The testing demonstrated an ungrouted, unreinforced, concrete block foundation wall up to 3 m (9.8 ft) in height could be externally reinforced with proprietary steel studs and adequately resist the expected forces imposed by soil load on the foundation wall. The steel studs offer the dual function of reinforcing the block wall and providing the structure typically used to house services, insulation, and sheathing in basement walls. (See R.G. Drysdale et al’s “Arching Concrete Block Basement Walls: Tests,” delivered at the 11th Canadian Masonry Symposium, held in June 2009).
These steel studs eliminate the redundant wood or steel studding currently installed on foundation walls that house services but provide unnecessary structure; they would also eliminate the need for the internal vertical reinforcement and grout required in traditional reinforced masonry foundations.
By using a design guide, the structural design of these foundations will be simple and prescriptive in nature, without need for any detailed engineering calculations or atypical constructions. To offer flexibility, design professionals will be able to readily account for varying foundation heights, soil loads, and backfill heights. Similarly, onsite inspection for compliance is made easy and convenient.
The results may be a change to Part 9 of NBC to incorporate this dual-functioning technology. In addition to the benefits already acknowledged for CMU foundation construction, the technology offers a reduction in labour, material, and environmental costs to build masonry foundations having interior furring and finish.
Dr. W. El-Dakhakhni—McMaster’s Martini, Mascarin, and George Chair in Masonry Design—is also working with this technology, researching the possible use of this external steel stud reinforcement to retrofit unreinforced block walls against blast loads. (See B.M. Abou-Zeid et al’s “Performance of Unreinforced Masonry Walls Retrofitted with Externally Anchored Steel Studs Under Blast Loading,” an article in the 2010 edition of the American Society of Civil Engineers’ ASCE Journal of Performance of Constructed Facilities). With the recent increase in bomb attacks on buildings, the Canadian Standards Association (CSA) is developing CSA S850, Design and Assessment of Buildings Subjected to Blast Loads, to provide techniques to mitigate building damage during a blast event. Several government buildings are under investigation for retrofit against this type of loading and this technology may provide another alternative to architects, engineers, and specifiers when retrofitting unreinforced masonry buildings.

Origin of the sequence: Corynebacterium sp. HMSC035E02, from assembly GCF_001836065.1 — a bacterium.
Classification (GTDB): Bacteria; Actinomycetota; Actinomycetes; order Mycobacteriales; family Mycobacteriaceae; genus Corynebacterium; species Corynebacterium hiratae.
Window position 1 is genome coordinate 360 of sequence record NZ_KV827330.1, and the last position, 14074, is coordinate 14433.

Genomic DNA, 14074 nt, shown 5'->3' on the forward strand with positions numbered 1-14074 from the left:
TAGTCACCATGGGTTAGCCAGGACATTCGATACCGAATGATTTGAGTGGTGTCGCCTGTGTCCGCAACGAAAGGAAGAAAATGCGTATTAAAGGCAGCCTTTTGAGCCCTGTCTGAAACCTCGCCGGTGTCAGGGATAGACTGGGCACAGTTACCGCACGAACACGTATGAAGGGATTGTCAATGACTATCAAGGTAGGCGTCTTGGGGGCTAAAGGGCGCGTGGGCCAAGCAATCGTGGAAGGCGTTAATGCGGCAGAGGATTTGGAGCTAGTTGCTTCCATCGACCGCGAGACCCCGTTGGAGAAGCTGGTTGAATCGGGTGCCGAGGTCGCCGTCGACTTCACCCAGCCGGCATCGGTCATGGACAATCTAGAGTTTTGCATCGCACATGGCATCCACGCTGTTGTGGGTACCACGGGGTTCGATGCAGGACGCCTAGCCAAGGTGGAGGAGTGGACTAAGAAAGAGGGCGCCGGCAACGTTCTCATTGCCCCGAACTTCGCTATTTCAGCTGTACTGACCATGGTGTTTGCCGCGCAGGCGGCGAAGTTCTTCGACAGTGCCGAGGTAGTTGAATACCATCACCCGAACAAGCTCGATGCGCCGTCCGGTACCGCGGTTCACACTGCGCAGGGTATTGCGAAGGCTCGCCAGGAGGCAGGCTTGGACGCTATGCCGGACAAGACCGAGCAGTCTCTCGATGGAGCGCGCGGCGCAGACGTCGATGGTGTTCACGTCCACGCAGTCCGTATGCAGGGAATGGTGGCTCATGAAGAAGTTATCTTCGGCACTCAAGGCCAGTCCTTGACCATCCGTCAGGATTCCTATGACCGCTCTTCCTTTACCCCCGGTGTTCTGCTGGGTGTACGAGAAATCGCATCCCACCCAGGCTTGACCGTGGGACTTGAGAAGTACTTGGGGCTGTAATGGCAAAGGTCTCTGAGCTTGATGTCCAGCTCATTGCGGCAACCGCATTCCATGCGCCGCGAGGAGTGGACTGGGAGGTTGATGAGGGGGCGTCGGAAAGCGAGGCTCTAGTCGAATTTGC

At the University of Alberta, Dr. Y. Korany (co-author of the textbook, Masonry Design for Engineers and Architects, and the school’s MCAA Chair in Masonry Systems) is experimenting with high-performance mortar using nano-silica, while at the University of Calgary, Dr. N. Shrive is investigating the use of spray-applied glass fibre-reinforced polymer (GFRP) to retrofit brick columns. (See E.B. Shaheen and N.G. Shrive’s “Sprayed Glass Fibre-reinforced Polymer Columns Under Concentric and Eccentric Loading,” in the May 2007 Canadian Journal of Civil Engineering).
The GFRP-wrapped brick columns experienced a 17 to 20 per cent increase in strength capacity and a 63 per cent rise in strain capacity on 390 x 390-mm (16 x 16-in.) concentrically loaded columns (Figure 3). This research concluded spray-applied GFRP is a relatively easy technique to provide significantly escalated strain capacity and small increases in strength for concentrically loaded masonry columns.
Shrive recognized this technology could also be applied to concrete block walls (Figure 4). Similar to Drysdale’s research at McMaster, the GFRP can be spray-applied to unreinforced, ungrouted concrete block walls as a substitute for traditional grouting and steel reinforcement in concrete block foundation walls. The peak load capacity was more than seven times that of the unsprayed wall and the resulting deformation was just less than five times the deformation of the plain wall at peak load, indicative of the increase in stiffness. (See M.A. Haddad et al’s 2007 CJCE piece, “Strengthening of a Concrete Masonry Wall Subject to Lateral Load with Sprayed Glass Fibre-reinforced Polymer: Part I, Experimental Tests.”)